Top 5 Divorce and Custody Myths

June 19, 2024

By: Robert D. Weinberg

Whether it is from TV shows, movies, or stories from friends, people who are unacquainted with the divorce and custody process often come to initial consultations with attorneys with certain expectations that are, well, based on myths. Here are the most common myths that have made the top five list:

  1. I didn’t work during the marriage so I will receive lifetime alimony: Alimony is available in Pennsylvania, but it is what is known as a “secondary remedy”—secondary to asset distribution. This means that the court attempts to fix financial disparities with assets first—potentially by “skewing” the distribution percentage (giving one party more than 50% of the estate)—which leads to the next myth.
  2. Assets are always divided 50/50: Pennsylvania is an equitable distribution state, not an equal distribution state. That means that courts will look at several factors to determine what is fair in an effort to promote “economic justice.” Those factors include contributions to the marriage (economic and non-economic), the relative financial status of the parties, sources of current and future income, and other similar considerations. It may well be that a 50/50 division of assets is fair; but the court can award one party a higher percentage of the estate if the circumstances warrant.
  3. The party filing for divorce pays the other person’s fees: Typically, each party pays for their own legal fees. There are several exceptions to this general rule, such as when one party acts in bad faith or there is an extreme disparity in financial circumstances. But those exceptions are somewhat rare.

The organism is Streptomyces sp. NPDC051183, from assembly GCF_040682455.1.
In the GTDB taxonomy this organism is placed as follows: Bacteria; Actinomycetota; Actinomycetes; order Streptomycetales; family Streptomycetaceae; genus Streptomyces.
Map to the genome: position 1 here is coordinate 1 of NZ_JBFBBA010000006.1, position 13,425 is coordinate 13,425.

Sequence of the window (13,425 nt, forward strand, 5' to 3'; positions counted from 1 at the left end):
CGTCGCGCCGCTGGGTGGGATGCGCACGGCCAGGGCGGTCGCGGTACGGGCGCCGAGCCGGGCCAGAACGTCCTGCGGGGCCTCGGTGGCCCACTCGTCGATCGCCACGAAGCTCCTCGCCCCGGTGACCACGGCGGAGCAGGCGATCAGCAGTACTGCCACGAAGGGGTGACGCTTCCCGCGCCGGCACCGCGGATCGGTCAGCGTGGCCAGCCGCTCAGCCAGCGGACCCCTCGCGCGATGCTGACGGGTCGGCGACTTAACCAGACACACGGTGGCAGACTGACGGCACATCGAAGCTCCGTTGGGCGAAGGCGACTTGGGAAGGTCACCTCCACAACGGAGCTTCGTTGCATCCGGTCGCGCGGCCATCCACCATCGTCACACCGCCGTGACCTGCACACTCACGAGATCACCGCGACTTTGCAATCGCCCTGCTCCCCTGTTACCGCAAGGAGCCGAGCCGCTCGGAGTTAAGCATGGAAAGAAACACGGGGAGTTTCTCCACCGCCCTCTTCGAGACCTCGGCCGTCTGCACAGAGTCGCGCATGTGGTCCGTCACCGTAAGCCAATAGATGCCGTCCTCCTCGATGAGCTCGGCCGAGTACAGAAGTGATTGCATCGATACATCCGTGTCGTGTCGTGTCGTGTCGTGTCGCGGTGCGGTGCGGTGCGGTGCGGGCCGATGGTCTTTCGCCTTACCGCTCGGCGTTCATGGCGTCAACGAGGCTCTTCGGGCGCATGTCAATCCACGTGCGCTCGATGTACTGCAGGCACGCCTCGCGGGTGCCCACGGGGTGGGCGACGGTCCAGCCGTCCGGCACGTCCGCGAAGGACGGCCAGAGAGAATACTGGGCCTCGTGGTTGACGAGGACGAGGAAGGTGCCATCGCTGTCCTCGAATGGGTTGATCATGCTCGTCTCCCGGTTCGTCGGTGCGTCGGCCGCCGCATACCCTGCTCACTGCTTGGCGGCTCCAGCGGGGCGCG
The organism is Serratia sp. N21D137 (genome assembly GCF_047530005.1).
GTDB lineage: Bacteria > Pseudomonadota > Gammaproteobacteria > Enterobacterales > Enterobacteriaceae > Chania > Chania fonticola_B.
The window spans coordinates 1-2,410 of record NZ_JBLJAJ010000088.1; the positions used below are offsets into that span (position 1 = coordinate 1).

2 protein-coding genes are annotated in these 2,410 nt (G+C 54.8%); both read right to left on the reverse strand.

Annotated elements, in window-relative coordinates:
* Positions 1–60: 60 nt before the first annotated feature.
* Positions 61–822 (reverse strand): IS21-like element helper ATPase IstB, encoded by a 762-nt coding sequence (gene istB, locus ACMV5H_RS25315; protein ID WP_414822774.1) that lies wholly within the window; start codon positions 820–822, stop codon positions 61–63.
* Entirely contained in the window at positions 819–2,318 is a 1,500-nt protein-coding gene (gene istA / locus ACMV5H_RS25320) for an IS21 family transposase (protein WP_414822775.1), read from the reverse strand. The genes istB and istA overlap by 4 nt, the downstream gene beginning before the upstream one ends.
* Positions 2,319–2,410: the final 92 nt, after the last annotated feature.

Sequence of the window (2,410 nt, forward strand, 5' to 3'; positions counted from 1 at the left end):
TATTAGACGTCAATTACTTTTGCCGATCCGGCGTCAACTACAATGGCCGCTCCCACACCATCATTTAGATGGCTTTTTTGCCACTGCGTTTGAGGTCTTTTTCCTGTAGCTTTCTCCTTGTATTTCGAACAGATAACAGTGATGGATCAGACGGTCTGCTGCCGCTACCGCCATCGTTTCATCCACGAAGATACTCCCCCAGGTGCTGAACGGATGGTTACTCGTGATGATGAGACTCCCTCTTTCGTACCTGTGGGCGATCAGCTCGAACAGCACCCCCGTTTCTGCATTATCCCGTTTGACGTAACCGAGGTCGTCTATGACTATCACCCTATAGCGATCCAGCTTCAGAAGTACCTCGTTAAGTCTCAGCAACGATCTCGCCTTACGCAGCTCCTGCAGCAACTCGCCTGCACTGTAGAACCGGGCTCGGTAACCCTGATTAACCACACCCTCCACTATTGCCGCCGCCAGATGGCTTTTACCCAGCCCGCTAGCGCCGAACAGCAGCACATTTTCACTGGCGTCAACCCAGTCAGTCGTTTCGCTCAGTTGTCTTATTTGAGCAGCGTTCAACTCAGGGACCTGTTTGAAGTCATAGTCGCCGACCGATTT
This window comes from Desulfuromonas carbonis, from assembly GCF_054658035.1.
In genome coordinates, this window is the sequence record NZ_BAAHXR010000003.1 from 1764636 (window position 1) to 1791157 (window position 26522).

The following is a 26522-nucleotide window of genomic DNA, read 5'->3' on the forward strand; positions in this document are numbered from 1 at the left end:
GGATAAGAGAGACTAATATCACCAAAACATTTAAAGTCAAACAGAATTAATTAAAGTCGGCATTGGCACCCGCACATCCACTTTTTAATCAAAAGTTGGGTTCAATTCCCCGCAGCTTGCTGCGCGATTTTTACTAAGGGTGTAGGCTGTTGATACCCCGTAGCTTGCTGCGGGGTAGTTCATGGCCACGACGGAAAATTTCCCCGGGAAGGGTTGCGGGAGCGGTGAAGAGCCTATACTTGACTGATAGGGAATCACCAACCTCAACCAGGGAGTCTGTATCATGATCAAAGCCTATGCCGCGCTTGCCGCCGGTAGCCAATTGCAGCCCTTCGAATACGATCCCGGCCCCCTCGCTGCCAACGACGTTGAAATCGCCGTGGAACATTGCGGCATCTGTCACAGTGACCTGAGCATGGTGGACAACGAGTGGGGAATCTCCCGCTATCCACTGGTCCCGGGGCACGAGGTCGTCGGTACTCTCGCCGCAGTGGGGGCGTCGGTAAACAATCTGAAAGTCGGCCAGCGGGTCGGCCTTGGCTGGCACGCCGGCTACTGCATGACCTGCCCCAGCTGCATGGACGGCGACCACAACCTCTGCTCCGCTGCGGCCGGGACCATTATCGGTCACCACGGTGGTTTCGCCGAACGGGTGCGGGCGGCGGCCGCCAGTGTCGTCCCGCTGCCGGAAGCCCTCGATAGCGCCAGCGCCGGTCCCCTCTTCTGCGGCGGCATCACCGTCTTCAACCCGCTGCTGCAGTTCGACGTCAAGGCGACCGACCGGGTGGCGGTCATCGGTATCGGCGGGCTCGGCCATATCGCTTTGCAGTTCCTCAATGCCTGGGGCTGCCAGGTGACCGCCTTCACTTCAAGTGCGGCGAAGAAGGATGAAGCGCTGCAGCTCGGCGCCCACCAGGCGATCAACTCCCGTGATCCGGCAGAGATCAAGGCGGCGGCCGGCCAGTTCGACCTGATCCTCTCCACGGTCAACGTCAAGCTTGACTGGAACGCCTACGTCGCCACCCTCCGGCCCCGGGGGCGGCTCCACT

4. I had an affair so I deserve less/ my spouse had an affair so I deserve more: Although the reasons why the marriage ended are a factor in an alimony case, the “moral” issues leading to divorce increasingly do not move the needle one way or the other. Ultimately, divorces are essentially like winding down businesses, and courts are chiefly concerned with making sure both parties are treated fairly, regardless of “fault,” even when one party had an affair. The “story” of the marriage is always important, but unless one party spent a lot of money on a paramour, affairs will not have a major impact on the financial outcome.
  5. I was the primary caretaker of the kids so I get sole custody: Courts are charged with making sure the best interests of children in separating families are protected. Without any discredit to parents who were primary caretakers, the main goal in every custody case is for the children to have happy, healthy relationships with both parents. Often, if both parents can provide for the children’s basic needs and are otherwise “good” parents (not necessarily “excellent”), then a shared custody arrangement will be the likely outcome in a custody case. Another thing to remember: courts see the worst case scenarios every day (criminals, drug addicts, abusers); so if the opposing party can get the kids to and from school, dinner made, homework done, etc., they are probably good enough to share custody.

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